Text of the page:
One who fully surrenders unto the Lord to render service unto Him, out of spontaneous love for Him, factually assimilates the essence of all knowledge described in the Vedas

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"one who fully surrenders unto the Lord to render service unto Him, out of spontaneous love for Him, factually assimilates the essence of all knowledge described in the Vedas"

Srimad-Bhagavatam

SB Canto 2

In the Bhagavad-gītā there are different instructions for such men of different categories, and there are various descriptions for varṇāśrama-dharma, sannyāsa-dharma, yati-dharma, the renounced order of life, controlling the senses, meditation, perfection of mystic powers, etc., but one who fully surrenders unto the Lord to render service unto Him, out of spontaneous love for Him, factually assimilates the essence of all knowledge described in the Vedas.
SB 2.4.16, Translation and Purport:

Let me offer my respectful obeisances again and again unto the all-auspicious Lord Śrī Kṛṣṇa. The highly intellectual, simply by surrendering unto His lotus feet, are relieved of all attachments to present and future existences and without difficulty progress toward spiritual existence.

Lord Śrī Kṛṣṇa has repeatedly instructed Arjuna, or for that matter everyone concerned with becoming His unalloyed devotee. In the last phase of His instruction in the Bhagavad-gītā (18.64-66) He instructed most confidentially as follows:

sarva-guhyatamaṁ bhūyaḥ
śṛṇu me paramaṁ vacaḥ
iṣṭo 'si me dṛḍham iti
tato vakṣyāmi te hitam
man-manā bhava mad-bhakto
mad-yājī māṁ namaskuru
mām evaiṣyasi satyaṁ te
pratijāne priyo 'si me
(BG 18.65)
sarva-dharmān parityajya
mām ekaṁ śaraṇaṁ vraja
ahaṁ tvāṁ sarva-pāpebhyo
mokṣayiṣyāmi mā śucaḥ

"My dear Arjuna, you are very dear to Me, and therefore only for your good I will disclose the most secret part of My instructions. It is simply this: become a pure devotee of Mine and give yourself unto Me only, and I promise you full spiritual existence, by which you may gain the eternal right of transcendental loving service unto Me. Just give up all other ways of religiosity and exclusively surrender unto Me and believe that I will protect you from your sinful acts, and I shall deliver you. Do not worry any more."

Persons who are intelligent take serious notice of this last instruction of the Lord. Knowledge of the self is the first step in spiritual realization, which is called confidential knowledge, and a step further is God realization, which is called more confidential knowledge. The culmination of the knowledge of Bhagavad-gītā is God realization, and when one attains this stage of God realization, he naturally, voluntarily becomes a devotee of the Lord to render Him loving transcendental service. This devotional service to the Lord is always based on love of God and is distinct from the nature of routine service as prescribed in karma-yoga, jñāna-yoga or dhyāna-yoga. In the Bhagavad-gītā there are different instructions for such men of different categories, and there are various descriptions for varṇāśrama-dharma, sannyāsa-dharma, yati-dharma, the renounced order of life, controlling the senses, meditation, perfection of mystic powers, etc., but one who fully surrenders unto the Lord to render service unto Him, out of spontaneous love for Him, factually assimilates the essence of all knowledge described in the Vedas. One who adopts this method very skillfully attains perfection of life at once. And this perfection of human life is called brahma-gati, or the progressive march in spiritual existence. As enunciated by Śrīla Jīva Gosvāmī on the basis of Vedic assurances, brahma-gati means to attain a spiritual form as good as that of the Lord, and in that form the liberated living being eternally lives on one of the spiritual planets situated in the spiritual sky. Attainment of this perfection of life is easily available to a pure devotee of the Lord without his undergoing any difficult method of perfection. Such a devotional life is full of kīrtanam, smaraṇam, īkṣaṇam, etc., as mentioned in the previous verse. One must therefore adopt this simple way of devotional life in order to attain the highest perfection available in any category of the human form of life in any part of the world. When Lord Brahmā met Lord Kṛṣṇa as a playful child at Vṛndāvana, he offered his prayer in which he said:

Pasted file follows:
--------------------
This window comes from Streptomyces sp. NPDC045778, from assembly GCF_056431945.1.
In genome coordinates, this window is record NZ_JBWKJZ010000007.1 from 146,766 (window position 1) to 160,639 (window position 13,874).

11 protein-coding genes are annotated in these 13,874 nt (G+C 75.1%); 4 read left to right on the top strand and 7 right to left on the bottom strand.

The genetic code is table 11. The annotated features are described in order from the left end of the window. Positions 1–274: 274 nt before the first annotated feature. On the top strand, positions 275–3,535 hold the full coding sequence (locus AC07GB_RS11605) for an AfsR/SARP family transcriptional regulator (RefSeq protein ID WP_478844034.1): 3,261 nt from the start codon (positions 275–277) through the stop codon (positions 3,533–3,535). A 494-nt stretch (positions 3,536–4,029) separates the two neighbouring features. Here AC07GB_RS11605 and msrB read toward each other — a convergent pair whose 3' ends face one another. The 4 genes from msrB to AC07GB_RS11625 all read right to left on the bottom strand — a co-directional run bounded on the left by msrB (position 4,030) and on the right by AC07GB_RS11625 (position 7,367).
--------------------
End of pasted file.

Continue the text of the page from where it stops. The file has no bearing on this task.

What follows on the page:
śreyaḥ-sṛtiṁ bhaktim udasya te vibho
kliśyanti ye kevala-bodha-labdhaye
teṣām asau kleśala eva śiṣyate
nānyad yathā sthūla-tuṣāvaghātinām
(SB 10.14.4)

Bhakti-yoga is the highest quality of perfection to be achieved by the intelligent person in lieu of performing a large quantity of spiritual activities. The example cited here is very appropriate. A handful of real paddy is more valuable than heaps of paddy skins without any substance within. Similarly, one should not be attracted by the jugglery of karma-kāṇḍa or jñāna-kāṇḍa or even the gymnastic performances of yoga, but skillfully should take to the simple performances of kīrtanam, smaraṇam, etc., under a bona fide spiritual master, and without any difficulty attain the highest perfection.